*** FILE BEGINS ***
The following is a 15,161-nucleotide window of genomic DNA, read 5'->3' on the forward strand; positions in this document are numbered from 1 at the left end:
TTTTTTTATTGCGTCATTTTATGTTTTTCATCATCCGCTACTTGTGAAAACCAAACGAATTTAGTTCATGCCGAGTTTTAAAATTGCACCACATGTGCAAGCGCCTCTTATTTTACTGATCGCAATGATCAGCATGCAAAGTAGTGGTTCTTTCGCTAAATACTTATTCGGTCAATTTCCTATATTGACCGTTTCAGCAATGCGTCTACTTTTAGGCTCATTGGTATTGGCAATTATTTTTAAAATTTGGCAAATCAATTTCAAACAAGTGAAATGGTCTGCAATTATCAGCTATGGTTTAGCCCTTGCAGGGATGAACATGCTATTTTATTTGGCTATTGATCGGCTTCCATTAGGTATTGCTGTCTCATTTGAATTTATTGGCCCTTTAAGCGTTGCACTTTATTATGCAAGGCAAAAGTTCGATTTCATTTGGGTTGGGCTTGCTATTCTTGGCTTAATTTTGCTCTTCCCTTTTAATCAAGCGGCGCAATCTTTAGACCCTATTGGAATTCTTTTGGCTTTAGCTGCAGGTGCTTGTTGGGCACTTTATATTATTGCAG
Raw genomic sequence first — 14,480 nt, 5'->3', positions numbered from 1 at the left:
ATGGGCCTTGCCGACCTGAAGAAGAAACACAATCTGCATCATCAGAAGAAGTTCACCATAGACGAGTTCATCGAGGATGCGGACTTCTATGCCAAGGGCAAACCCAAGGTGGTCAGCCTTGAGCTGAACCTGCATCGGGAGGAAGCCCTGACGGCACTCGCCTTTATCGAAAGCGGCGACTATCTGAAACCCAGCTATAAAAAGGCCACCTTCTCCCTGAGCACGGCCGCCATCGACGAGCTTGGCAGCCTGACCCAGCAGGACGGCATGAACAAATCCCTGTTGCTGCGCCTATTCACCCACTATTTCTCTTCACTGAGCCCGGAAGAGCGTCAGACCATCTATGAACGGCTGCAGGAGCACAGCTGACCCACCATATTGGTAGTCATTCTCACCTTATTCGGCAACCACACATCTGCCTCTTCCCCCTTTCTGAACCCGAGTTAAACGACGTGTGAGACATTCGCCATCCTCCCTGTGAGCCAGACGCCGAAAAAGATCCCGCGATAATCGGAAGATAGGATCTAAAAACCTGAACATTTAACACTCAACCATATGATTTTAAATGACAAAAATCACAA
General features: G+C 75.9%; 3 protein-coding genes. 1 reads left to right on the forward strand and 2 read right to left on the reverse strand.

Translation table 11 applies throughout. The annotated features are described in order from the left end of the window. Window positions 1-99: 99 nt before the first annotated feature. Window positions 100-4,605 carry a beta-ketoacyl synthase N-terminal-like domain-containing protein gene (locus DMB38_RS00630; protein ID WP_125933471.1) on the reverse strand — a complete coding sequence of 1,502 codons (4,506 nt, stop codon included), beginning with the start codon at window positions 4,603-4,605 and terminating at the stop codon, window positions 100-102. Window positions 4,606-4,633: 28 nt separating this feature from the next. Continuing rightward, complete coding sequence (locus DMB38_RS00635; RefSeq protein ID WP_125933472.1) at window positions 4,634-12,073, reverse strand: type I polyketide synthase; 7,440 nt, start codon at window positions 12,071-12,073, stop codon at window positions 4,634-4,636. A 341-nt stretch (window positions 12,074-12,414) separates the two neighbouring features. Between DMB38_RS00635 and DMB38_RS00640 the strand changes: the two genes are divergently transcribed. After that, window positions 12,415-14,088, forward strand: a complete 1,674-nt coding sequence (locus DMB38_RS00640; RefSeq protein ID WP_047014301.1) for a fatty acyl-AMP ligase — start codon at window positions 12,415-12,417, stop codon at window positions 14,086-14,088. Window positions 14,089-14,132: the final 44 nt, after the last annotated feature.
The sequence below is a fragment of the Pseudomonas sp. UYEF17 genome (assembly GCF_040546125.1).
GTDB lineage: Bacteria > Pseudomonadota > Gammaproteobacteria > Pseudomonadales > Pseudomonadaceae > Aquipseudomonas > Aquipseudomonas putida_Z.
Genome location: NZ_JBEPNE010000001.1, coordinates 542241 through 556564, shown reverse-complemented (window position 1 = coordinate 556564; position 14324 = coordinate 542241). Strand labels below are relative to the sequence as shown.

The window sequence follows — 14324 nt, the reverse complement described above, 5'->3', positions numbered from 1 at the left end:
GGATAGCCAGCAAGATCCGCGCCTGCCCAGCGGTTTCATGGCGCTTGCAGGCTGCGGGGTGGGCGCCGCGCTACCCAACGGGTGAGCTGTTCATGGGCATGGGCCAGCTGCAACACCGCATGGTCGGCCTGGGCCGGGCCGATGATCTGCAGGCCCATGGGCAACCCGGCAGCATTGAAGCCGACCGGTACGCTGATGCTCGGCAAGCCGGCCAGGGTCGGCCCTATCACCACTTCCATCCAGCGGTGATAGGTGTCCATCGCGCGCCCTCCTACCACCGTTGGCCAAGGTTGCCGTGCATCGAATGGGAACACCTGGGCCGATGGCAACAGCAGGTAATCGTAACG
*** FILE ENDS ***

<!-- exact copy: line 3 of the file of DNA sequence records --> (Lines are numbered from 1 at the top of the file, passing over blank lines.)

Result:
Raw genomic sequence first — 14,480 nt, 5'->3', positions numbered from 1 at the left: